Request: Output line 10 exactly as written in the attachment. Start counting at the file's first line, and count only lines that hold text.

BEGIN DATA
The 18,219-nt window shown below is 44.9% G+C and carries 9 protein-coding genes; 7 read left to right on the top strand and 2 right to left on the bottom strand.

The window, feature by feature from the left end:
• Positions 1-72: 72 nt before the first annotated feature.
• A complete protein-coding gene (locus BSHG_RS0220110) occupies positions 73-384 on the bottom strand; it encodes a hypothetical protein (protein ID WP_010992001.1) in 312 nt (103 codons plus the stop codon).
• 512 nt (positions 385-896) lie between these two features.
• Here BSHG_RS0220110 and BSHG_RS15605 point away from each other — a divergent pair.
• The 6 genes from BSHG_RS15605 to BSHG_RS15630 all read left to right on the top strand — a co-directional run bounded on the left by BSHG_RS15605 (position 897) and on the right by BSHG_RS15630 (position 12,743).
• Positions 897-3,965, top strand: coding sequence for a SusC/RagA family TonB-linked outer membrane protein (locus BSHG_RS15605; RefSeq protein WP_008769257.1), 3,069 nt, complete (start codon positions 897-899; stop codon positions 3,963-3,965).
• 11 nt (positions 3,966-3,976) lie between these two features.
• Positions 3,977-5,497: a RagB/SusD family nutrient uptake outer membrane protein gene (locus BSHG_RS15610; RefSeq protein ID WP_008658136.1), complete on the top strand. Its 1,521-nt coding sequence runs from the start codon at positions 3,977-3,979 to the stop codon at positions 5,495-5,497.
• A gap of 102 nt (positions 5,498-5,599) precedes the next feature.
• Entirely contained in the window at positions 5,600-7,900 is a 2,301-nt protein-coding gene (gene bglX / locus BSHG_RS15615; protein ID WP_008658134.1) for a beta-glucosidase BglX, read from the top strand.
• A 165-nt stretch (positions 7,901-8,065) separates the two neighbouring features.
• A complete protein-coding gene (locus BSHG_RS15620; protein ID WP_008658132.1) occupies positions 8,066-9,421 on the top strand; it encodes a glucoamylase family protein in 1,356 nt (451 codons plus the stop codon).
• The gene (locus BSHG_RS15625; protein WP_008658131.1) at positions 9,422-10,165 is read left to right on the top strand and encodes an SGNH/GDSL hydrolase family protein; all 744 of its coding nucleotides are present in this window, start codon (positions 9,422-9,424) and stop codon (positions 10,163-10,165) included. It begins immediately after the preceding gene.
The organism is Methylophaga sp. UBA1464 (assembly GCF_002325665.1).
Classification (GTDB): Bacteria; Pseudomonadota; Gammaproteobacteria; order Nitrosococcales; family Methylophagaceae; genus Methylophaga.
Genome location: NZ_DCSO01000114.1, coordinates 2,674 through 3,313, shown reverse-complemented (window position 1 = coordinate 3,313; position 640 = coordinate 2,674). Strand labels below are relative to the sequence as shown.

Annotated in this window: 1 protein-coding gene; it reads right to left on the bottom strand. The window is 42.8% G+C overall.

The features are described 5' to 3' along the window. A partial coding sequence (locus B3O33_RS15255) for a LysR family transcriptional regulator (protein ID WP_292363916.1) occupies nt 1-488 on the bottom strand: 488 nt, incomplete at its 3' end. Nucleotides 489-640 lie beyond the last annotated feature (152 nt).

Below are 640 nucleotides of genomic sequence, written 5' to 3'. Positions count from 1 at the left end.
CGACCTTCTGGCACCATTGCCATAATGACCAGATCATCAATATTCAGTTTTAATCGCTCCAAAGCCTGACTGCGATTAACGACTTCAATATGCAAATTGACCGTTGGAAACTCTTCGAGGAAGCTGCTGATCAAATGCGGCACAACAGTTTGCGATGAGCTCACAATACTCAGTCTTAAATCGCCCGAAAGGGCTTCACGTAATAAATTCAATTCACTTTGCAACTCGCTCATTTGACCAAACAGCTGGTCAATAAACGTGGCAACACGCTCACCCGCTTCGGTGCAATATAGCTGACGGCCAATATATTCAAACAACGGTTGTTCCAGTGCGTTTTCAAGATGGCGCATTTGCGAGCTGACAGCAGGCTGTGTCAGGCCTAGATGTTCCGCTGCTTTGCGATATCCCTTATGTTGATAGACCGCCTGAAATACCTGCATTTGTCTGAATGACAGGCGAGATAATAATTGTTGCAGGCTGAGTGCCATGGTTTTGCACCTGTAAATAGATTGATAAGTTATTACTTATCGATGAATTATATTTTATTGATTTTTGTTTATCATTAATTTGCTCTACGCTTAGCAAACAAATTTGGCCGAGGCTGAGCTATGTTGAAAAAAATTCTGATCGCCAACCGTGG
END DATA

• Positions 3,977-5,497: a RagB/SusD family nutrient uptake outer membrane protein gene (locus BSHG_RS15610; RefSeq protein ID WP_008658136.1), complete on the top strand. Its 1,521-nt coding sequence runs from the start codon at positions 3,977-3,979 to the stop codon at positions 5,495-5,497.